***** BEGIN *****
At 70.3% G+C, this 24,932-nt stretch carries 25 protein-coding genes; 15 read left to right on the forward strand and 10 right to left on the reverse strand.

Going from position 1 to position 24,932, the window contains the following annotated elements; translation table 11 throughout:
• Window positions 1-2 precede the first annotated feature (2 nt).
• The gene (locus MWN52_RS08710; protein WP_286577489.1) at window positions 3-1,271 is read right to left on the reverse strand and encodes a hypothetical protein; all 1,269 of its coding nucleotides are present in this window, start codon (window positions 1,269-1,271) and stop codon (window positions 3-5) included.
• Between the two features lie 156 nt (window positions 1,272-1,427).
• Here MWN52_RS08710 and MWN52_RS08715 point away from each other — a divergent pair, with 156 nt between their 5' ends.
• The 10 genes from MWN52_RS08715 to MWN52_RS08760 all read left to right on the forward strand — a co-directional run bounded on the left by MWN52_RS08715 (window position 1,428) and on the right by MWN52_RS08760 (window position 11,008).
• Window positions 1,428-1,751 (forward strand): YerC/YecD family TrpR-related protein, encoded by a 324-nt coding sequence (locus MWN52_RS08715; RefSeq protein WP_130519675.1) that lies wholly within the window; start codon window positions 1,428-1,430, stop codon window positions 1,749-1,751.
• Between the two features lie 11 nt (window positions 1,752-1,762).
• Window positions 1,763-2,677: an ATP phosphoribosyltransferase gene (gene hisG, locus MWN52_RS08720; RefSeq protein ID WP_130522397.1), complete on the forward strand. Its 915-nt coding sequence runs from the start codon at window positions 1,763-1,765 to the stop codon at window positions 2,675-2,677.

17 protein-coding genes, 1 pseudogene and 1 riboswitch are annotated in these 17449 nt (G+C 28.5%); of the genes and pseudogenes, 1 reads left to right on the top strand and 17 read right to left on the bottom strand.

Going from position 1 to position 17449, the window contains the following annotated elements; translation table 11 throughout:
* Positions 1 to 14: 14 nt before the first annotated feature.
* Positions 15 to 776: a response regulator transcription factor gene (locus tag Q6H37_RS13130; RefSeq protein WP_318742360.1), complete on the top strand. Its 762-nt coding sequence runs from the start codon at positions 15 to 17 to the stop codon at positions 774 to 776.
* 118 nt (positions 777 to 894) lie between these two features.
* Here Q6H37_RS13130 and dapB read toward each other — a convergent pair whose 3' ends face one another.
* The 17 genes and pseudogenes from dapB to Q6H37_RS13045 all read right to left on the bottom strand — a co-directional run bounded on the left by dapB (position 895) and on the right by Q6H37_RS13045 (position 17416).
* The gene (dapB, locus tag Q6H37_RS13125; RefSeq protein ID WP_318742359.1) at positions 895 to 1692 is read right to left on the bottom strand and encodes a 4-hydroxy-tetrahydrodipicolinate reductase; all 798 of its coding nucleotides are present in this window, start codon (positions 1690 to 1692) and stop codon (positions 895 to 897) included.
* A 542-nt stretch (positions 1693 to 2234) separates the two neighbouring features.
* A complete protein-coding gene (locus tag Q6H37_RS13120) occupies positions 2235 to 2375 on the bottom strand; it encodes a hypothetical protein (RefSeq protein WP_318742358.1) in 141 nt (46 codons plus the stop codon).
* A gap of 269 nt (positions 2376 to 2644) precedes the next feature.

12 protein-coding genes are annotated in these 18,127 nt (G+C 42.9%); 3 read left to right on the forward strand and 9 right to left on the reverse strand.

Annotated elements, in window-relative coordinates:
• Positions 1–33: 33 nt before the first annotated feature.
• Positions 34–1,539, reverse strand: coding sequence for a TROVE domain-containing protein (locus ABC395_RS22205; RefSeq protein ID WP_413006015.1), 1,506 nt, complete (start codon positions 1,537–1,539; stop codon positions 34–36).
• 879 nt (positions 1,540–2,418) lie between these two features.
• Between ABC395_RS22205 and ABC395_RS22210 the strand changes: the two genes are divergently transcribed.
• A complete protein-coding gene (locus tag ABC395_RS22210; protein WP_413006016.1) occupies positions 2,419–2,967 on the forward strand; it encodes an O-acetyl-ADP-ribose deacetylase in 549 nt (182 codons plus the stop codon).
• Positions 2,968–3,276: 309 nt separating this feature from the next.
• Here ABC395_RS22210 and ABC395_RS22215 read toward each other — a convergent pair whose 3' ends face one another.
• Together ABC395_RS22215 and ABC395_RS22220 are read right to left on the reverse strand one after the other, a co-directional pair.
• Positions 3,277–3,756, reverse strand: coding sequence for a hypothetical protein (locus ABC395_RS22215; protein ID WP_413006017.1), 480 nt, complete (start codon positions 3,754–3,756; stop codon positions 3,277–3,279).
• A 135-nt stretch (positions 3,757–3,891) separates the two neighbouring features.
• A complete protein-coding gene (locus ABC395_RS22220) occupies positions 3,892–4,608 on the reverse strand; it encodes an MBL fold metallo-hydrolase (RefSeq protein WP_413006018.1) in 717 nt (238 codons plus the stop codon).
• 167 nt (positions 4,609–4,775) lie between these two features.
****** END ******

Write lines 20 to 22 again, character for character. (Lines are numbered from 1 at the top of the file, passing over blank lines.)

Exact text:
* A complete protein-coding gene (locus tag Q6H37_RS13120) occupies positions 2235 to 2375 on the bottom strand; it encodes a hypothetical protein (RefSeq protein WP_318742358.1) in 141 nt (46 codons plus the stop codon).
* A gap of 269 nt (positions 2376 to 2644) precedes the next feature.

12 protein-coding genes are annotated in these 18,127 nt (G+C 42.9%); 3 read left to right on the forward strand and 9 right to left on the reverse strand.